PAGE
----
The report by Blumenthal's group and the U.S. State Department says international students inject $21 billion into the American economy, including money spent on tuition, living expenses and accompanying family members.
Some schools eschew hiring recruiters in favor of building close relationships with international schools in targeted countries.
At Missouri State, Meinert said, the school's partner does not work directly with students or their families. Instead, it seeks deals with sponsors who then steer groups of students toward the program — and continue to offer support after enrollment.
"We're not looking to find an individual, to go hunting for one student at a time," Meinert said. "An agent's relationship with a student ends when they get a check."
Cheating on American college applications is rampant in China, according to Tom Melcher, chairman of Zinch China, a Beijing-based consulting company that works with U.S. universities.
The company surveyed 250 high school seniors and determined that 90 percent of Chinese undergraduate applicants submit phony recommendation letters, 70 percent rely on essays written by others and 50 percent falsify their transcripts.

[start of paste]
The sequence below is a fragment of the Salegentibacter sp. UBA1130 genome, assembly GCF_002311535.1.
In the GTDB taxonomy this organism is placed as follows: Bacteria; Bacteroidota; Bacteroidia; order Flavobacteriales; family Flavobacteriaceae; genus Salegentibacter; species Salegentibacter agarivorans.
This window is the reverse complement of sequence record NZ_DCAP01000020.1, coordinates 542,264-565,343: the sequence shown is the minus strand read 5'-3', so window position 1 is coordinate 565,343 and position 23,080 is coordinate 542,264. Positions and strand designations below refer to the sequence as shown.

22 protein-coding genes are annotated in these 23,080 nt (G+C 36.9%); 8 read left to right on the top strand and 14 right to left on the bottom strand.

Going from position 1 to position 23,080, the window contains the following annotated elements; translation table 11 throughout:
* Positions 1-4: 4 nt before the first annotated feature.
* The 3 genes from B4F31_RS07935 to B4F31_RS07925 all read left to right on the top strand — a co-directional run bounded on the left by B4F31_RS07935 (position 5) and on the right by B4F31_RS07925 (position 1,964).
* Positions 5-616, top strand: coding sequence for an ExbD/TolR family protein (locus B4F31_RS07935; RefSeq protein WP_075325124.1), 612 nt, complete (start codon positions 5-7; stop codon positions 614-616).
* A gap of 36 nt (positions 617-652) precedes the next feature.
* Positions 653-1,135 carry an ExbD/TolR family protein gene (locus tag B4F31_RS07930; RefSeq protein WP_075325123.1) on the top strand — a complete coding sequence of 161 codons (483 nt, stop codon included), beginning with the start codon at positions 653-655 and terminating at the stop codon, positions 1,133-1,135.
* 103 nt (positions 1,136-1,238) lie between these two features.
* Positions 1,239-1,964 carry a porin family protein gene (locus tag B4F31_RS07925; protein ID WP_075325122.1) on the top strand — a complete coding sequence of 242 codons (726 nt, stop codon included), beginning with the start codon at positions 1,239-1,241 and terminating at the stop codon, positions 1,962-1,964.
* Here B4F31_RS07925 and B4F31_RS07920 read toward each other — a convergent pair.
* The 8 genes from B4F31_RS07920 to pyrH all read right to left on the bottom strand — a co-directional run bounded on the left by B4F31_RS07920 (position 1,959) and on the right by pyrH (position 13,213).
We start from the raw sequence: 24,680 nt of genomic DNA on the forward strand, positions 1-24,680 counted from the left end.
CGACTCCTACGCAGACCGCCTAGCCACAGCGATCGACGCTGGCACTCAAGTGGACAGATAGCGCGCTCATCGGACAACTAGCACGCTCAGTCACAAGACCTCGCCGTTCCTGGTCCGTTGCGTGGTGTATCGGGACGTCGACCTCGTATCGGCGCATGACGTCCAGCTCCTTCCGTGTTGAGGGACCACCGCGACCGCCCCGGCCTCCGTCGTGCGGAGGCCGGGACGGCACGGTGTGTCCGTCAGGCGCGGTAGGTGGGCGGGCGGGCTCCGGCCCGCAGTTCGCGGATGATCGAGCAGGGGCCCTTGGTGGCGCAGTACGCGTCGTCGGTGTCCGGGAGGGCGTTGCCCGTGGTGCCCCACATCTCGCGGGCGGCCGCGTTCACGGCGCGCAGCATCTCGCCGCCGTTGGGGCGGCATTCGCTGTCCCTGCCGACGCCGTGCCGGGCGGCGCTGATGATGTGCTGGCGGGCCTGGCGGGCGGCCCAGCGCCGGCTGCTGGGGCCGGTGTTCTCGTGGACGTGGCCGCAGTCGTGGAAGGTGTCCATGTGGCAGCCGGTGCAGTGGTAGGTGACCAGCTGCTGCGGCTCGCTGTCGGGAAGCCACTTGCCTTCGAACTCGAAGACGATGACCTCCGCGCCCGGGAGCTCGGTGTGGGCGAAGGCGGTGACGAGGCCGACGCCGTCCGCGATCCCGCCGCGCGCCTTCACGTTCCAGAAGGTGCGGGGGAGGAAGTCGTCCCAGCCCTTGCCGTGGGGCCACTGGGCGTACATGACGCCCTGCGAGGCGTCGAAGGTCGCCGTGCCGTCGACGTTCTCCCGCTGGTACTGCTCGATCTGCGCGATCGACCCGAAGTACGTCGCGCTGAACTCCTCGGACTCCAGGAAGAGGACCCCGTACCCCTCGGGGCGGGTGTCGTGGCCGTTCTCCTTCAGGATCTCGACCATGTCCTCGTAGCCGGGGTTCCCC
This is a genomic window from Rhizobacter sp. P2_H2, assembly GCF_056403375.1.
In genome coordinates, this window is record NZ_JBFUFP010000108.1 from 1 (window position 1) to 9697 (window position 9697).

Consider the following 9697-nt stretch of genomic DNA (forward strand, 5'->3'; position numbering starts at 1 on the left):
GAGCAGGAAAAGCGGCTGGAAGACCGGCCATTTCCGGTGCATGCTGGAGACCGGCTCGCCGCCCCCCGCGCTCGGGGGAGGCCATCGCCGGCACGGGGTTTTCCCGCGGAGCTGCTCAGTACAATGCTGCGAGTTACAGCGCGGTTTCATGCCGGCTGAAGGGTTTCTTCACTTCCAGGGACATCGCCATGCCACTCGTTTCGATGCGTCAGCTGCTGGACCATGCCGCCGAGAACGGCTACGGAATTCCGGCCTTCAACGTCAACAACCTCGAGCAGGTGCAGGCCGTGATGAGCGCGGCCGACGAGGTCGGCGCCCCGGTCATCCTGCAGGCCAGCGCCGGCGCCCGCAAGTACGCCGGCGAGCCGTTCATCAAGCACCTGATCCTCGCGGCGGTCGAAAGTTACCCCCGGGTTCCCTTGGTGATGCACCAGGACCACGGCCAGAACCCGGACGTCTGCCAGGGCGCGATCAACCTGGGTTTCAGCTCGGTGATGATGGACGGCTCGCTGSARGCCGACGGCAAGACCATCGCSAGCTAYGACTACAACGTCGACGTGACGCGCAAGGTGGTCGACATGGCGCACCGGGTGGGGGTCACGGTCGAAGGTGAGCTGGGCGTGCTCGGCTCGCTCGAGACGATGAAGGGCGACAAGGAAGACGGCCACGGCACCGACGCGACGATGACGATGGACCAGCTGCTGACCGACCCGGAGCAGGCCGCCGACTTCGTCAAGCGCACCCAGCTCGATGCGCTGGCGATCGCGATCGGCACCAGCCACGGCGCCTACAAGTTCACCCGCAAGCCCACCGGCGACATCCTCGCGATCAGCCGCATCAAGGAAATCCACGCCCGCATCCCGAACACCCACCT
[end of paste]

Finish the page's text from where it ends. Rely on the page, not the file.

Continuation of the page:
Melcher attributes the acceptance of cheating in part to "aggressive agents" who typically charge parents $6,000 to $10,000 — and similar-sized bonuses if the student gains admission to a top-ranked school. Those payments do not include fees that agents charge schools, which can be more than 10 percent of tuition.
"Until and unless American schools systematically address cheating on applications from China, the problem will continue to grow," the company report said.
The recruiting industry says it's working to tighten oversight of agents. Supporters liken recruiters to the private admissions counselors used by affluent families to help American students get into the most selective schools. Not long ago, those services were also considered the bane of higher education by opponents who felt that admissions decisions were best kept away from anyone seeking a personal profit.
At Westminster College, a private liberal arts school in the central Missouri town of Fulton, international enrollment has grown from 3 percent less than a decade ago to more than 16 percent.
Most of those students are drawn from an organization called United World Colleges and an ample private scholarship fund. Previous efforts to use recruiters made little difference.
"There are very good recruiters out there who are very solid and do all the right things," said George Wolf, the school's vice president of enrollment management. "And then there are recruiters out there just to a make a buck."
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